Lightning riders

Eric Warp

Thanks to Martin Krieg for bringing these to our attention.

These are the coroplast fairings that Eric Warp has made for his Lightning Cycle Dynamics P-38 over the last 20 years.

2mm Coroplast, homemade bubbles
Coroplast took the road rash when I had a blowout at 29mph … the grungy areas are when I skidded 20 feet on the right side of the bike. NACA duct keeps my hands and arms cool.
Winter mode — ducts are sealed in, spandex keeps the wind out. Got a lot of speed improvement from sealing everything up.
Big ol’ trunk
Forward compartment for tool kit and Camelbak
Vroom! Go Barbie!
Notice the meticulous craftsmanship
Front fairing is from a Rotator Pursuit. I welded a mount and adapted it for the P-38.
2mm Coroplast
Front bubble was a Zzipper commercial fairing
My batmobile phase (reflective material is Scotchlite)
The black thing below the bubble is a styrofoam nose I kludged together
One of the fastest versions ever, completely enclosed with spandex on the bottom. Top speed was close to 40mph
Geekin’ out! Notice video camera mounted on the tailbox and “heads up” display. No shock mount on the camera, so we got some really crappy video that lives somewhere in a box of tapes I haven’t looked at in almost 20 years.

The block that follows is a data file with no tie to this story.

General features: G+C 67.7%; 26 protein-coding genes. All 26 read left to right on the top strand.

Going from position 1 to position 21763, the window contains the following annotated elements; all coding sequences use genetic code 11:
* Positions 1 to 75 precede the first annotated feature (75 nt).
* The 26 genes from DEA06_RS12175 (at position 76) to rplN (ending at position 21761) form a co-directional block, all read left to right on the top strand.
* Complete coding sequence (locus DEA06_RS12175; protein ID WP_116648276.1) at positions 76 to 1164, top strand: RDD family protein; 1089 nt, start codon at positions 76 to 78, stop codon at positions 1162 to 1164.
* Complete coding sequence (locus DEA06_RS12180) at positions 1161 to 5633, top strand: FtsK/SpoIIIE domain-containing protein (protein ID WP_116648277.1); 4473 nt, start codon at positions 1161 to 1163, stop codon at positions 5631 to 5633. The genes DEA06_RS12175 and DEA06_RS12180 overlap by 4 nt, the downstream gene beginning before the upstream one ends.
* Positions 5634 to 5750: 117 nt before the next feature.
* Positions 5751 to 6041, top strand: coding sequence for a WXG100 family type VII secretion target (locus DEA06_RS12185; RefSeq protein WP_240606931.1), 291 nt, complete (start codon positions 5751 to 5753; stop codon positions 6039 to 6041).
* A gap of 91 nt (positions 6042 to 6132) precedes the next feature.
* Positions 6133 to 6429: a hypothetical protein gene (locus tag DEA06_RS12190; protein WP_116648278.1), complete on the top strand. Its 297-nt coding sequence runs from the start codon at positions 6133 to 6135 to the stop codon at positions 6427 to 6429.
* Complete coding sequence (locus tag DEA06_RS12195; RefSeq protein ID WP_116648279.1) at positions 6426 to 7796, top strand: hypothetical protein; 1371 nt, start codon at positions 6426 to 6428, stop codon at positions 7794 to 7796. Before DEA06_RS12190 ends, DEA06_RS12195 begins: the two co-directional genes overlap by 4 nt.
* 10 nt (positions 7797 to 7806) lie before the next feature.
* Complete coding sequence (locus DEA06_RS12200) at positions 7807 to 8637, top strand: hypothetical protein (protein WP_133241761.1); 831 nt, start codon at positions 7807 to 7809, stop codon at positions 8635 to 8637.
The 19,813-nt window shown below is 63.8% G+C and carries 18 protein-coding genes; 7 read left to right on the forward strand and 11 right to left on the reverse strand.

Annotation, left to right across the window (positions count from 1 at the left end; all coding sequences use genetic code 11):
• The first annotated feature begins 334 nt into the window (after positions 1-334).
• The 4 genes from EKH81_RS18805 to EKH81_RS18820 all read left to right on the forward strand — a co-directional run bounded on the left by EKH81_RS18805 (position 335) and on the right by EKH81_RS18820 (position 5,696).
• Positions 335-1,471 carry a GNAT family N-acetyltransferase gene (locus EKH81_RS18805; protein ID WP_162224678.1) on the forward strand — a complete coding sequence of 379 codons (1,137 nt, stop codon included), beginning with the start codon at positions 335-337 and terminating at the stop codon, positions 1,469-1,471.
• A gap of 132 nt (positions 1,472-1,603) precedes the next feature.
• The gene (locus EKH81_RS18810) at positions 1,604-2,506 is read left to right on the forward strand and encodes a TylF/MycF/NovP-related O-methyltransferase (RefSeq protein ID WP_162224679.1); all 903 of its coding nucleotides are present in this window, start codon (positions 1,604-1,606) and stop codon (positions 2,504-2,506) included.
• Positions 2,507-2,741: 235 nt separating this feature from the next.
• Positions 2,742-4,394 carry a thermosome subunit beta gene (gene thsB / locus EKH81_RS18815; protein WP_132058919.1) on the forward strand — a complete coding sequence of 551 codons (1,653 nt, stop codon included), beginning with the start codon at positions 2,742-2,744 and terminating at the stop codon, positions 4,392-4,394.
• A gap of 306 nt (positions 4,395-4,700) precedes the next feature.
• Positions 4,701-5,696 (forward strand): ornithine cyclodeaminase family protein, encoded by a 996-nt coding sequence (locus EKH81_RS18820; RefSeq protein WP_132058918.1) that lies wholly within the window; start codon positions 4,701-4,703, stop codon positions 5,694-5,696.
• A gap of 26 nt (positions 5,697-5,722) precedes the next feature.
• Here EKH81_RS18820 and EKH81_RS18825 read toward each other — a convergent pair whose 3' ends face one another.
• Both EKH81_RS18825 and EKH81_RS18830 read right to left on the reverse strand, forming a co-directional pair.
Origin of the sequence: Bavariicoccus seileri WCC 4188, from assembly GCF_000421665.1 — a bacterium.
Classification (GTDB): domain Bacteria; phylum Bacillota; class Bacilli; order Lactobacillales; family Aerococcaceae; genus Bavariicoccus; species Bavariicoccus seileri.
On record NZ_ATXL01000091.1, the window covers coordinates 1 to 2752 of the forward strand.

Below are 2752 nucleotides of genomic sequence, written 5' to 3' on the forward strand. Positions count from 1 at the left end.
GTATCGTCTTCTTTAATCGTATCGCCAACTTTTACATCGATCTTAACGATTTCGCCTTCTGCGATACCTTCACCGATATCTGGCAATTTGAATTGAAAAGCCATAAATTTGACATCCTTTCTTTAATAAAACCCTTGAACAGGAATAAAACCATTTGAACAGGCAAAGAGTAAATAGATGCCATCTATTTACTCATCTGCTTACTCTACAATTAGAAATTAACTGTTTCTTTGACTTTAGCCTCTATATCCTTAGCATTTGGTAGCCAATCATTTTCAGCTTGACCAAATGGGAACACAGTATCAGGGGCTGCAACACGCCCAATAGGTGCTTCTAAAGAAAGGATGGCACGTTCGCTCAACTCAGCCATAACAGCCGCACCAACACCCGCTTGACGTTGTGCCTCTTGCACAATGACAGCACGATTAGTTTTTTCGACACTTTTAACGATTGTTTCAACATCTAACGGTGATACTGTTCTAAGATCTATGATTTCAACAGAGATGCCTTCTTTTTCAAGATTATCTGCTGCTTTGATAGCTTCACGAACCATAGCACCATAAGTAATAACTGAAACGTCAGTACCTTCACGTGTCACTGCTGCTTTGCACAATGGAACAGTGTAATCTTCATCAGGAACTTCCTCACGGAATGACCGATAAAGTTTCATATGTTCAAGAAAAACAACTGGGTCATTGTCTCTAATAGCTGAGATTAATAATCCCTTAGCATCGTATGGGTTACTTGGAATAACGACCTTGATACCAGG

Two homemade bubbles stitched together with tape
My pasty flesh is an additional reflective safety feature
Eppie’s Great Race a few years ago, before they banned recumbents. I came in 5th out of 700 riders, and Gary Souza (center) and Brad Tedeschi came in 6th and 7th. Sure makes the roadies cranky when you pass ‘em like they’re standing still, especially when they paid more for their wheels than I spent on my entire bike …
That black mark on the fairing would have been flesh ripped from my thigh. Only road rash was when I slipped out of the fairing as it was doing a 360 on its side. Judging from the darkness of my hair, this was probably taken in 2002-ish.
New, faster tailbox — 9 gauge wire framework with plastic window insulation film. Just tape the film to the bike frame and Coroplast and use a heat gun (or hair dryer) to shrink it so it’s taut. Really slick, fast way to get an aerodynamic shape.
Made a Coroplast “fender” behind the seat and a mount for the Camelbak bag. Interior structure can be any configuration as long as it fits within the confines of the wire and plastic film. Have had no problems with the film being fragile — pretty stout stuff and weighs almost nothing.

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